Pope Benedict XVI agreed with doctors and theologians’ findings that the cure of a woman suffering inoperable lung cancer in 1993 was indeed a miracle, hence, fulfilling her sainthood requirement. The woman was given only weeks to live as her lung cancer was proven to be untreatable. She carried a small picture of the Blessed (Mother) Mary, with a piece of the nun’s habit attached to it, pinned to her clothes day and night. Ten months after her diagnosis, the woman, then 50, was tested again and no cancer was found. Doctors could find no scientific explanation for her recovery .
The Congregation of the Causes of Saints issued a papal decree on 19 December 2009 that the Catholic Churs is officially recognizing the second miracle as legitimate and beyond human intervention – making Mary MacKillop the first Australian Saint.
Although no longer necessary, at least one other miracle of British backpacker David Keohane who recover after being bashed and coma for 8 months was noted. The family and friends of David prayed constantly through the intercession of Mary MacKillop and given the miracle.
About Saint Mary MacKillop
- She was born in Melbourne on 15th January 1842, the eldest of 8 children.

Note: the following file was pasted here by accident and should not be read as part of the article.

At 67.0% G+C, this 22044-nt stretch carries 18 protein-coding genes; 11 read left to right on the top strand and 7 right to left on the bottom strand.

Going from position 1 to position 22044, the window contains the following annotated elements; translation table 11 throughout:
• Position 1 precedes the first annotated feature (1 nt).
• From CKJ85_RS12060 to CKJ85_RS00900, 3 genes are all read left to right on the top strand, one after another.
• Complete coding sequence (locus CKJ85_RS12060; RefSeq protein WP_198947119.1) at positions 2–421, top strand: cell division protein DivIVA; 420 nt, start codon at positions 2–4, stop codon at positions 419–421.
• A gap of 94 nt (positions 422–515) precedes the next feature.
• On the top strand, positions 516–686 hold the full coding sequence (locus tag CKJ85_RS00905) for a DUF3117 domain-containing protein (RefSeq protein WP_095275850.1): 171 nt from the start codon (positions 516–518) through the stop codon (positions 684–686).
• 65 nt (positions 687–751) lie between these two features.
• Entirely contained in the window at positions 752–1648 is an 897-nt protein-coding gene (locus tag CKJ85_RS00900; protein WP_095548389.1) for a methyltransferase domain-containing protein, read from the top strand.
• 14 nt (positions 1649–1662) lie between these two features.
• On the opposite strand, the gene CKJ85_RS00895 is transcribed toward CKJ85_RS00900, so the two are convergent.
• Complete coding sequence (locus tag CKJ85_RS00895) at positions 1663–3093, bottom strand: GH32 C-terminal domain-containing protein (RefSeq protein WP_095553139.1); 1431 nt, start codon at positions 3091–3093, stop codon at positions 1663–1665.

- At age of 16, she started helping at her local parish to teach young children
- At age of 24, she open the first Saint Joseph school on an unused stable. Many young woman then join Mary and so the Sisters of St Joseph of the Sacred Heart was started. It was in the year of 1866.
- A year later, in 1867, Bishop Sheil ask her to come to Adelaide to start another school. From there, the Sisters spread around Australia and the world. She also opened Orphanages, Providences to care for the homeless and destitute both young and old, and Refuges for ex-prisoners and ex-prostitutes who wished to make a fresh start in life
- Excommunicated from the Church at one stage for allegedly disobeying authorities.
Before long there were 17 schools under her care, and the church leaders were bothered by her power.
In 22nd September 1871, Mary and many other sisters from St Joseph was wrongly excommunicated (expelled from church) by Bishop Sheil, who wanted to have more control of St Josephs Sisters. After five months, when Bishop Sheil lay dying, he realised his mistake and revoked the excommunication. Despite her ordeal, she never once publicly blamed the church leaders for their actions